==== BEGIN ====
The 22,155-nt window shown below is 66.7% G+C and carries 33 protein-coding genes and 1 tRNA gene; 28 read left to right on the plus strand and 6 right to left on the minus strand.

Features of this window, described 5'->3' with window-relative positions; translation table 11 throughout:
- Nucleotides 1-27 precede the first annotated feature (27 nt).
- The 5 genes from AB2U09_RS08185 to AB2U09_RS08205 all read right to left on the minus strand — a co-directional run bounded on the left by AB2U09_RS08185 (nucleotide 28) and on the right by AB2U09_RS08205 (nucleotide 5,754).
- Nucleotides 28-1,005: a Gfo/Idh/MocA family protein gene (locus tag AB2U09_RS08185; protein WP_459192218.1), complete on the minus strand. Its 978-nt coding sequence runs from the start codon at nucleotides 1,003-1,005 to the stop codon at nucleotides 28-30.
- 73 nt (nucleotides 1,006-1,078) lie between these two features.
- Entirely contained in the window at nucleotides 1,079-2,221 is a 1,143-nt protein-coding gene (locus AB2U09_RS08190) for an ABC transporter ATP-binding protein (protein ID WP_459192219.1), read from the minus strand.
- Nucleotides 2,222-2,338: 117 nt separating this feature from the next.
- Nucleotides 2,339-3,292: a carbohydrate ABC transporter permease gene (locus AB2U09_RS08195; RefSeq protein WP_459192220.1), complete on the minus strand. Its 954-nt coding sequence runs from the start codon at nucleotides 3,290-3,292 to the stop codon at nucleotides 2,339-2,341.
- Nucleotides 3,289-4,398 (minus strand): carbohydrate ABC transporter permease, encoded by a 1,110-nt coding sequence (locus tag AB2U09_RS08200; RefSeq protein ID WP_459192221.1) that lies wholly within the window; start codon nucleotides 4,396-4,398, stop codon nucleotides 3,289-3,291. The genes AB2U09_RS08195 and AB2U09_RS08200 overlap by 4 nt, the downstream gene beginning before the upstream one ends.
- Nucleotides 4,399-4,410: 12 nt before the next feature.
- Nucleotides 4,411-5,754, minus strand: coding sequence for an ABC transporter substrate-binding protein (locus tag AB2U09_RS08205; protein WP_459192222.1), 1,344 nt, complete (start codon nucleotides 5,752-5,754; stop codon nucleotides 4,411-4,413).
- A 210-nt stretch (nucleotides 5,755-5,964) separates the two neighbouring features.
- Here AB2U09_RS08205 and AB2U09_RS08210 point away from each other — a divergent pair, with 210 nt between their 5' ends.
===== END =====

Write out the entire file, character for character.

The 22,155-nt window shown below is 66.7% G+C and carries 33 protein-coding genes and 1 tRNA gene; 28 read left to right on the plus strand and 6 right to left on the minus strand.

Features of this window, described 5'->3' with window-relative positions; translation table 11 throughout:
- Nucleotides 1-27 precede the first annotated feature (27 nt).
- The 5 genes from AB2U09_RS08185 to AB2U09_RS08205 all read right to left on the minus strand — a co-directional run bounded on the left by AB2U09_RS08185 (nucleotide 28) and on the right by AB2U09_RS08205 (nucleotide 5,754).
- Nucleotides 28-1,005: a Gfo/Idh/MocA family protein gene (locus tag AB2U09_RS08185; protein WP_459192218.1), complete on the minus strand. Its 978-nt coding sequence runs from the start codon at nucleotides 1,003-1,005 to the stop codon at nucleotides 28-30.
- 73 nt (nucleotides 1,006-1,078) lie between these two features.
- Entirely contained in the window at nucleotides 1,079-2,221 is a 1,143-nt protein-coding gene (locus AB2U09_RS08190) for an ABC transporter ATP-binding protein (protein ID WP_459192219.1), read from the minus strand.
- Nucleotides 2,222-2,338: 117 nt separating this feature from the next.
- Nucleotides 2,339-3,292: a carbohydrate ABC transporter permease gene (locus AB2U09_RS08195; RefSeq protein WP_459192220.1), complete on the minus strand. Its 954-nt coding sequence runs from the start codon at nucleotides 3,290-3,292 to the stop codon at nucleotides 2,339-2,341.
- Nucleotides 3,289-4,398 (minus strand): carbohydrate ABC transporter permease, encoded by a 1,110-nt coding sequence (locus tag AB2U09_RS08200; RefSeq protein ID WP_459192221.1) that lies wholly within the window; start codon nucleotides 4,396-4,398, stop codon nucleotides 3,289-3,291. The genes AB2U09_RS08195 and AB2U09_RS08200 overlap by 4 nt, the downstream gene beginning before the upstream one ends.
- Nucleotides 4,399-4,410: 12 nt before the next feature.
- Nucleotides 4,411-5,754, minus strand: coding sequence for an ABC transporter substrate-binding protein (locus tag AB2U09_RS08205; protein WP_459192222.1), 1,344 nt, complete (start codon nucleotides 5,752-5,754; stop codon nucleotides 4,411-4,413).
- A 210-nt stretch (nucleotides 5,755-5,964) separates the two neighbouring features.
- Here AB2U09_RS08205 and AB2U09_RS08210 point away from each other — a divergent pair, with 210 nt between their 5' ends.